- 28/04/2021 - 30/04/2021
- 2.30 PM CET (April 28) - 5.00 PM CET (April 30)
The exposome, described as "the totality of human environmental exposures from conception onwards", recognizes that individuals are exposed simultaneously to a multitude of different environmental factors and takes a holistic approach to the discovery of etiological factors for disease. The exposome’s main advantage over traditional ‘one-exposure-one-disease’ study approaches is that it provides an unprecedented conceptual framework for the study of multiple environmental hazards (urban, chemical, lifestyle, social) and their combined effects.
The objective of this event was to promote innovative statistical, data science, or other quantitative approaches to studying the health effects of complex high-throughput measurement of exposure indicators (exposome). More detailed challenge examples were given on this document along with an overview of the dataset available. It brought together experts from the fields of environmental epidemiology and biostatistics from around the world including European partners from recently funded H2020 exposome projects (e.g. ATHLETE), fostering internal and external collaboration. This initiative was funded by the ISGlobal Severo Ochoa Programme, the ISGlobal Exposome Hub, and ATHLETE project.
In this working event, participants were offered an opportunity to test their statistical methods of choice on a real case scenario exposome dataset and later exhibit their findings at the workshop. The dataset included multiple health outcomes (continuous and categorical), multiple exposures, -omics and additional non-exposure variables (e.g., potential confounders).
The Exposome dataset represented a real case scenario of exposome dataset (based on the HELIX project database) with multiple correlated variables (N>100 exposure variables) arising from general and personal environments at different time points, biological molecular data (multi-omics: DNA methylation, gene expression, proteins, metabolomics) and multiple clinical phenotypes. The population was drawn from a multi-center study which represented the main confounding structure in the dataset.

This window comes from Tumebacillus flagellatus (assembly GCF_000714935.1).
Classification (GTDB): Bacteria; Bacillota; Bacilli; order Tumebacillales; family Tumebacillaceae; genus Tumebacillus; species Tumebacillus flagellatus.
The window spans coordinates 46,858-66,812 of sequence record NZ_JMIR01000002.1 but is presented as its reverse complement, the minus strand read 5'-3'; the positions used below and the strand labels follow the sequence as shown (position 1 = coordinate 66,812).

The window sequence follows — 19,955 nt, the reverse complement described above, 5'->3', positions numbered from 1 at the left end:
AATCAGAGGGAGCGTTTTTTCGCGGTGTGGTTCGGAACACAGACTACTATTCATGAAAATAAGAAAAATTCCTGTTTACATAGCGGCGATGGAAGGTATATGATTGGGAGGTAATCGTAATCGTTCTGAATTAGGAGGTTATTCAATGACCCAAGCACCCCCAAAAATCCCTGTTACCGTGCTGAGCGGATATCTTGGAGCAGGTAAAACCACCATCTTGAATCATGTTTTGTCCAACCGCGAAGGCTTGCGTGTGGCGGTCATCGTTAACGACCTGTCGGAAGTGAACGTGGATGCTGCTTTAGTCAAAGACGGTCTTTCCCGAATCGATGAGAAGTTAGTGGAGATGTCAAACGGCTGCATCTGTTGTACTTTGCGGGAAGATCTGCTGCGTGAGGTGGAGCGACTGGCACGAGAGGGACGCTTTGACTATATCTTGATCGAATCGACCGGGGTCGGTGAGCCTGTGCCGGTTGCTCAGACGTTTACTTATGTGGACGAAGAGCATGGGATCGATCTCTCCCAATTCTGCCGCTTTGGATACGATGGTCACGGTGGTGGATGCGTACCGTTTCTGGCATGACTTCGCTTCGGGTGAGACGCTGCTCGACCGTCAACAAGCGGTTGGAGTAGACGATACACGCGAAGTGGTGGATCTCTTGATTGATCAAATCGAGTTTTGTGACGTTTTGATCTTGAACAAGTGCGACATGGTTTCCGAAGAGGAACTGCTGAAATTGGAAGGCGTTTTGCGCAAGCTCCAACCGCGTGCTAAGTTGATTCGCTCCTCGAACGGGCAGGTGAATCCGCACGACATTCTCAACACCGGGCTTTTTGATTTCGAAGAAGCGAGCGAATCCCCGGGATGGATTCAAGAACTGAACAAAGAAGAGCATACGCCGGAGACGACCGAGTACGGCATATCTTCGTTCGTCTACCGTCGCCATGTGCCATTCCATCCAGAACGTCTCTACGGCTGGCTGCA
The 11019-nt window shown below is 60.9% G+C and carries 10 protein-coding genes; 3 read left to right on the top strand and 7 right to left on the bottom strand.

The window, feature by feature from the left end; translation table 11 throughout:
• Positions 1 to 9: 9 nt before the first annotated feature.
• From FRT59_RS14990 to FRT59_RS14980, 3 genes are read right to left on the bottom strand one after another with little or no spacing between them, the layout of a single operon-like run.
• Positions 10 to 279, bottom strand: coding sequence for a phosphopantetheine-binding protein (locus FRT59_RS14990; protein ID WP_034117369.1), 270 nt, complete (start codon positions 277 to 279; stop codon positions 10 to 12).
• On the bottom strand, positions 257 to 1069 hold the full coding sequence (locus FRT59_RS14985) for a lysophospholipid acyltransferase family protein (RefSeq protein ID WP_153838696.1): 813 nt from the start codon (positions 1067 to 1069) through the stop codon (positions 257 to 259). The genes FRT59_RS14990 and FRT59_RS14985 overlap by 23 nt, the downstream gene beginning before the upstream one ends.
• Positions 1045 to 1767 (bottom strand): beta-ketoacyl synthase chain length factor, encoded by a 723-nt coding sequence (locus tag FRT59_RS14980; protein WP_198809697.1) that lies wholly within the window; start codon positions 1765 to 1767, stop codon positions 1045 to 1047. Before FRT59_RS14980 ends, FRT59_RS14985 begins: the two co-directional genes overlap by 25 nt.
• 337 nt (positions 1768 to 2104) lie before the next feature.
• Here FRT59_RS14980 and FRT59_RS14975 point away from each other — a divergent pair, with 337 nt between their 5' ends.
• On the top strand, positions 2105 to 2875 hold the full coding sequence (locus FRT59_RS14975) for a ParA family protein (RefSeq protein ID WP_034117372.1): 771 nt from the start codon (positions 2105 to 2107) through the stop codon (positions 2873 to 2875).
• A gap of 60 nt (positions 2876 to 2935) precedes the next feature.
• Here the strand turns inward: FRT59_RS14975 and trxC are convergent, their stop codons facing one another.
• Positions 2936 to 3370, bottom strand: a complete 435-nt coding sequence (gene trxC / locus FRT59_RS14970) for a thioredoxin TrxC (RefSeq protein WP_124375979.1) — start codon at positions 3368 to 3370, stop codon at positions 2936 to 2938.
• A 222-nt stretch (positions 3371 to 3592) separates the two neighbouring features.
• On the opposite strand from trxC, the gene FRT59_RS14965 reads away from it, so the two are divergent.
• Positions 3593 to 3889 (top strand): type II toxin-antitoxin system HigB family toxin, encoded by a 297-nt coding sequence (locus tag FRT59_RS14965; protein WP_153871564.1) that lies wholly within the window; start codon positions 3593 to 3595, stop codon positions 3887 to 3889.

A committee had assessed the abstracts. Based on these abstracts, subsets of individuals were invited to present their approach and statistical model(s) at the meeting. Young investigators were solicited as well as well established experts. Prizes and diplomas were awarded.
The workshop will result in a comprehensive document for publication that summarizes the findings from the workshop and outlines the most useful approaches and computational/conceptual/statistical models for determining or predicting health effects of high dimensional exposome datasets in collaboration with the event committee and the selected participants. We discussed advantages and disadvantages of different techniques.
- Exposome-health association studies
- Omics data integration in exposome-health studies (multi-omics, pathway analysis, mediation…)
- Causal inference techniques (inferring/validating causal structure from high-dimensional heterogeneous data, techniques to obtain causal estimates with high-dimensional data…)
- High-dimensional data mediation analysis
- Mixture, combined or “cocktail” effects
- Hierarchical modelling
- Non-linear effects and high-order interactions
- Machine learning techniques
- Data visualization/summary measures (new plots, new metrics…)
The approaches may or may not try to accommodate some of the particularities of the data (multi-cohort, missing data, count responses, categorical and continuous variables…). Add More detailed challenge examples are given on this document along with an overview of the dataset available.
Léa Maitre, ISGlobal, Spain (Exposome, omics)
Xavier Basagaña, ISGlobal, Spain (Biostatistics)
Juan Ramón González, ISGlobal, Spain (Bioinformatics)
Charline Warembourg, ISGlobal/INSERM, Spain/France (Biostatistics)
Paula Petrone, ISGlobal, Spain (Biomedical Data Science)
Marc Chadeau, Imperial College London (Statistics, omics, exposome)
We acknowledge support from the Spanish Ministry of Science and Innovation through the “Centro de Excelencia Severo Ochoa 2019-2023” Program (CEX2018-000806-S), and support from the Generalitat de Catalunya through the CERCA Program. ATHLETE project has received funding from the European Union’s Horizon 2020 research and innovation programme under grant agreement No 874583.